The aim of the new joint venture is to give passengers more flight connections between the two carriers and access to a wider network. This is something their relationship as sisters within the Star Alliance should already delivering, but it is the complex nature of the alliance framework that has actually long-delayed its arrival as members still compete for lucrative traffic flows.
The new JV is subject to the normal regulatory approvals, but could ultimately allow the two carriers to further strengthen their cooperation on services between Singapore and Japan, as well as in key markets including Australia, India, Indonesia, and Malaysia. They say, if approved, they will be able to jointly offer customers “more seamless access” to flights in their respective route networks, as well as “a broad range of joint fare products, and tie-ups between frequent flyer programmes”.
Asia is a highly competitive market and with Japan Airlines and Malaysia Airlines recently teaming-up, more partnerships can be expected, especially as legacy airlines continue to evolve to compete with growing LCC activity across the region. Interestingly, this deal marks only the third JV partnership for ANA and its first in Asia. Its others are also with fellow Star Alliance partners United Airlines on flights to/from the US, introduced in 2011, and Lufthansa Group on flights to/from Germany, introduced in 2012.
It may be another year before we actually see this JV get the green light from regulators, but adding to the existing codeshare deal between the two airlines, it should deliver more flight options and deliver a consistent experience across the brands for passengers. A co-ordinated schedule would deliver reduced transit times, improving connectivity between Singapore and regions of Japan, as well supporting connections via hubs in Singapore and Tokyo.
Traditionally, a strengthening of one business (joint business in this case) can weaken another, ultimately leading to higher air fares, and could be something to watch, albeit this will be a clear criteria within investigations by the regulatory authorities and competition watchdogs will only give the green light if they are satisfied that consumers will not be disadvantaged.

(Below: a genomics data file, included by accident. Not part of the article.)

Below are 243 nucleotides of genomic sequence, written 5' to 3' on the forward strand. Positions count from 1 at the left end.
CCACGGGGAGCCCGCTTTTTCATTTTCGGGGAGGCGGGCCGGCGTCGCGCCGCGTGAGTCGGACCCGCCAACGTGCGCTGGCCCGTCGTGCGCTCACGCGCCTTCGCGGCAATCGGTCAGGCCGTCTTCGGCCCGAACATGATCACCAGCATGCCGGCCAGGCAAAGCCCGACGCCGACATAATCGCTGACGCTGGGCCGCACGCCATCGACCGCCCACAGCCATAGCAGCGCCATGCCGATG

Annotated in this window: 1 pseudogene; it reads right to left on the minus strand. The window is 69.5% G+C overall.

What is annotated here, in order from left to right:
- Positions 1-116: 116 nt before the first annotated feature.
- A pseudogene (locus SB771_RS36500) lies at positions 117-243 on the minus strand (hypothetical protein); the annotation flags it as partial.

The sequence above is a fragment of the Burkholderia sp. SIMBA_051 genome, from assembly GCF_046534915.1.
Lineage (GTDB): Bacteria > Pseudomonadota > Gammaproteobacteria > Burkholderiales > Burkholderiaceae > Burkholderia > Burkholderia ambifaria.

CAPA- Centre for Aviation analysis of OAG flight schedules highlights that together Singapore Airlines and ANA hold a current 75% share of seat capacity between the two countries. Last year, approximately 1.3 million passengers flew between Singapore and Japan, up +13% on 2018, with demand slewed to Japan originating traffic in a rough 60%:40% share.
DATA – Singapore Airlines is the dominant airline on the Japan-Singapore route, while All Nippon Airways and Japan Airlines have a similar level of seats on offerSource: CAPA – Centre for Aviation and OAG (data: as at 03-Feb-2020)
Goh Choon Phong, CEO of Singapore Airlines, says that through the partnership, customers would be able to enjoy “increased flight frequencies and travel convenience, and access the strong connectivity at both the Singapore and Tokyo air hubs, while enjoying industry-leading products and services.”
Singapore Airlines already has JVs with Star Alliance partners Air New Zealand, Lufthansa and SAS. Within Asia it has signed an agreement with Malaysia Airlines that could see the two airlines expand codeshare routes, share revenue on flights between Singapore and Malaysia and develop “joint marketing activities”. Singapore's competition watchdog ended its public consultation on the proposed cooperation in Dec-2019.